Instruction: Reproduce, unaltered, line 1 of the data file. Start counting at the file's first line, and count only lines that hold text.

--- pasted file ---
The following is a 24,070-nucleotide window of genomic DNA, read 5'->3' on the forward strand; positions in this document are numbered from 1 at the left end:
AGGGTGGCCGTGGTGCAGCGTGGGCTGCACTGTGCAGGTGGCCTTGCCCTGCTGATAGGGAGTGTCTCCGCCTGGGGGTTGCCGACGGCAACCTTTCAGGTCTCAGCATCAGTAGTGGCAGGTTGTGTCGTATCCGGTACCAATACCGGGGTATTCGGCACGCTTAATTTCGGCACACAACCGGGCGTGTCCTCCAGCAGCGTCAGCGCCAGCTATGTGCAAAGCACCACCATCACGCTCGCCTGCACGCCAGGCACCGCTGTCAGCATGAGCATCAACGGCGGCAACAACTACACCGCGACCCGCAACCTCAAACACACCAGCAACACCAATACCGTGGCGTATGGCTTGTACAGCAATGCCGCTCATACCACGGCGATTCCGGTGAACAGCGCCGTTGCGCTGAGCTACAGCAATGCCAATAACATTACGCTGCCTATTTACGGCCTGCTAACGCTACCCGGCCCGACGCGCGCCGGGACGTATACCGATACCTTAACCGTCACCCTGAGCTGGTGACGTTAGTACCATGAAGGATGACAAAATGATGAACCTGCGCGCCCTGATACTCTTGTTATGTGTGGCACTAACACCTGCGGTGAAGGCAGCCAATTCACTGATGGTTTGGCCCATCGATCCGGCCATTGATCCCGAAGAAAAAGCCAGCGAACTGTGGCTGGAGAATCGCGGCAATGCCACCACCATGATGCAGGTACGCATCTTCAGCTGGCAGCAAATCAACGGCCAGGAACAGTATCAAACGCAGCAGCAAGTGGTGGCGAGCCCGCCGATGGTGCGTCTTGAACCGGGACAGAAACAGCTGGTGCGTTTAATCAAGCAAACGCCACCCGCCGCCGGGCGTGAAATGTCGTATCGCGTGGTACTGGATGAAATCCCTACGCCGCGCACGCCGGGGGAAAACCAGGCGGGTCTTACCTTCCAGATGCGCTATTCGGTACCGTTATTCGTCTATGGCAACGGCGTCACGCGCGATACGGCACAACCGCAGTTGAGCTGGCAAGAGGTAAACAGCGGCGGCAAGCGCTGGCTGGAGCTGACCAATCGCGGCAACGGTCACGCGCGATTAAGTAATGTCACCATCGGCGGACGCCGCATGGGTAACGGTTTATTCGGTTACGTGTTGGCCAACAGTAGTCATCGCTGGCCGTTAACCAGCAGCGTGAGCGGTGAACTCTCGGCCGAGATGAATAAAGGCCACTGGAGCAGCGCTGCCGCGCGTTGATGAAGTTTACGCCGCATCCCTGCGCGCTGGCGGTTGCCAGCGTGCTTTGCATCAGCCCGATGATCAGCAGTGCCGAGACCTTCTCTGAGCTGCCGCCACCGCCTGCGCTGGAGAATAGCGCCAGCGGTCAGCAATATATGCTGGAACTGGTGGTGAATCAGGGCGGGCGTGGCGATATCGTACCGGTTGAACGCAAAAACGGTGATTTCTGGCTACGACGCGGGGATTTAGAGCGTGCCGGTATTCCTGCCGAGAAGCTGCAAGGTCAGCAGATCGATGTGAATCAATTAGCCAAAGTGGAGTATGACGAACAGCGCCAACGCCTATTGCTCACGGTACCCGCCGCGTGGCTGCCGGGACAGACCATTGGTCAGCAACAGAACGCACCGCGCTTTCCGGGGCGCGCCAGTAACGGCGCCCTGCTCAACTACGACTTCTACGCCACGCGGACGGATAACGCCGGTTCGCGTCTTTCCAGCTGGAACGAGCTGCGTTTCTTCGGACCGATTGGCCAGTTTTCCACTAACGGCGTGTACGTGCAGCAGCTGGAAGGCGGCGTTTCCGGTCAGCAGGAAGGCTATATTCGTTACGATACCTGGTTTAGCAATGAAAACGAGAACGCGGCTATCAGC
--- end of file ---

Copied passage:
The following is a 24,070-nucleotide window of genomic DNA, read 5'->3' on the forward strand; positions in this document are numbered from 1 at the left end: